Renato Poggioli’s Theory of the Avant-Garde (1968) identifies the ideological and mythic building blocks of the avant-garde more or less as follows.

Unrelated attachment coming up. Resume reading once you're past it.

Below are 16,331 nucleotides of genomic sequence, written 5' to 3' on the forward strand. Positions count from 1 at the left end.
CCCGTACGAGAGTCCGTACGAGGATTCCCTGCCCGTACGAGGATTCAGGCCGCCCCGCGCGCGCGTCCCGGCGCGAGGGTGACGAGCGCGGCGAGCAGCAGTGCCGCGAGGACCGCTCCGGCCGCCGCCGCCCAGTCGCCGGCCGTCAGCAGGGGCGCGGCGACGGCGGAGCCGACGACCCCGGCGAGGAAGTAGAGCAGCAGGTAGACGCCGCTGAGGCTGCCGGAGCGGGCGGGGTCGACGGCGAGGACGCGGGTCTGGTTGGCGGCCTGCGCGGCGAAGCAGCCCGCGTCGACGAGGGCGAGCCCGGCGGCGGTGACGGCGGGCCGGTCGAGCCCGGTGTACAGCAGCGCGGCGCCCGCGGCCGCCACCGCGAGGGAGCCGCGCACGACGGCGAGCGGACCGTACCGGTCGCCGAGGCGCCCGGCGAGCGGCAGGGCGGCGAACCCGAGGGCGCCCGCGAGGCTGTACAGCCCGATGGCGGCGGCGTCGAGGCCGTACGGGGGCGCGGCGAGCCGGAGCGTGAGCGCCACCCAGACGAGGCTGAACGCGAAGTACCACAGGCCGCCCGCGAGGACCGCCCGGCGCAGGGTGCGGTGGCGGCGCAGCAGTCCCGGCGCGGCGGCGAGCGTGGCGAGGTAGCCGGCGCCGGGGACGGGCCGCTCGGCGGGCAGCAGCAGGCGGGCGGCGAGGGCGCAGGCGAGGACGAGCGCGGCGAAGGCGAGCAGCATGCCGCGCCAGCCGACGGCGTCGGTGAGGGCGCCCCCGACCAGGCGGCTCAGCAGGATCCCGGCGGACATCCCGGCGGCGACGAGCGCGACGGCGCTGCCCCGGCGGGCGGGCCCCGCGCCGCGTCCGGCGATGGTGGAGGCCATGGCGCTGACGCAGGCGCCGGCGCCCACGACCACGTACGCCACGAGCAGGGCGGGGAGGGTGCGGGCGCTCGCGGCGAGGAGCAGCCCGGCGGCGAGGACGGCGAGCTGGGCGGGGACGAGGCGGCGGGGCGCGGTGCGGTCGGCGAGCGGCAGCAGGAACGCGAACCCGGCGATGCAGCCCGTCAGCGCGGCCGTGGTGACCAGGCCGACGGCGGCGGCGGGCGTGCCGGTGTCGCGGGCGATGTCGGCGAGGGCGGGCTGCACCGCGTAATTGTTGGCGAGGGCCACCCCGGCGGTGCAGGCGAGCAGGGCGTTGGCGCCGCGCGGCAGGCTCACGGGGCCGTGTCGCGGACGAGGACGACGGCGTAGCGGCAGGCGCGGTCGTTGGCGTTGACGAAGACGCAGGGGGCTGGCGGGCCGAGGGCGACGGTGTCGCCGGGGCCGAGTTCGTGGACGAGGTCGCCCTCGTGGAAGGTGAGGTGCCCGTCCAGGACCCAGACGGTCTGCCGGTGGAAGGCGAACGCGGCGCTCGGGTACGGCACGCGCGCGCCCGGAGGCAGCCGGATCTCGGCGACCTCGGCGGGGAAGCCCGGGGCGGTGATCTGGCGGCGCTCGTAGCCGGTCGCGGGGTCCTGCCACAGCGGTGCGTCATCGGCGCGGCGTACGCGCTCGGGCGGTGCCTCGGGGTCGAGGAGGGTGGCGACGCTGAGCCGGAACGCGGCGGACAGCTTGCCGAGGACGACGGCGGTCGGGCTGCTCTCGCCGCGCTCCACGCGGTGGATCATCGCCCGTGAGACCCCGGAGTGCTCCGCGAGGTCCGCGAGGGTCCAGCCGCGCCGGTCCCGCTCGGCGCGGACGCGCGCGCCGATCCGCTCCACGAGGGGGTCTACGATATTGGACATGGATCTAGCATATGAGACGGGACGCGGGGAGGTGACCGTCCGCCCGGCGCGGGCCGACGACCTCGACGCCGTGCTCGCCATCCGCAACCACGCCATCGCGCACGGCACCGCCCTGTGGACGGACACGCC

An avant-garde is a movement, one that has identified an enemy – the public, popular culture, the old, tradition, institutions – and is dedicated to destroying it and bringing about an improved future, usually indicated by an “ism” of some kind and explained in a manifesto. It acts with a spirit of adventure, but it also suffers for the cause, which the public inevitably fails to appreciate. Avant-gardes are alienated from all aspects of society, culture, popular taste, and style. They condemn and denounce, using images of revolution, subversion, violence, and destruction. They shamelessly proselytize and promote themselves, advocating experimentation in technique and form and tending towards hermeticism, obscurantism, exhibitionism, and shock.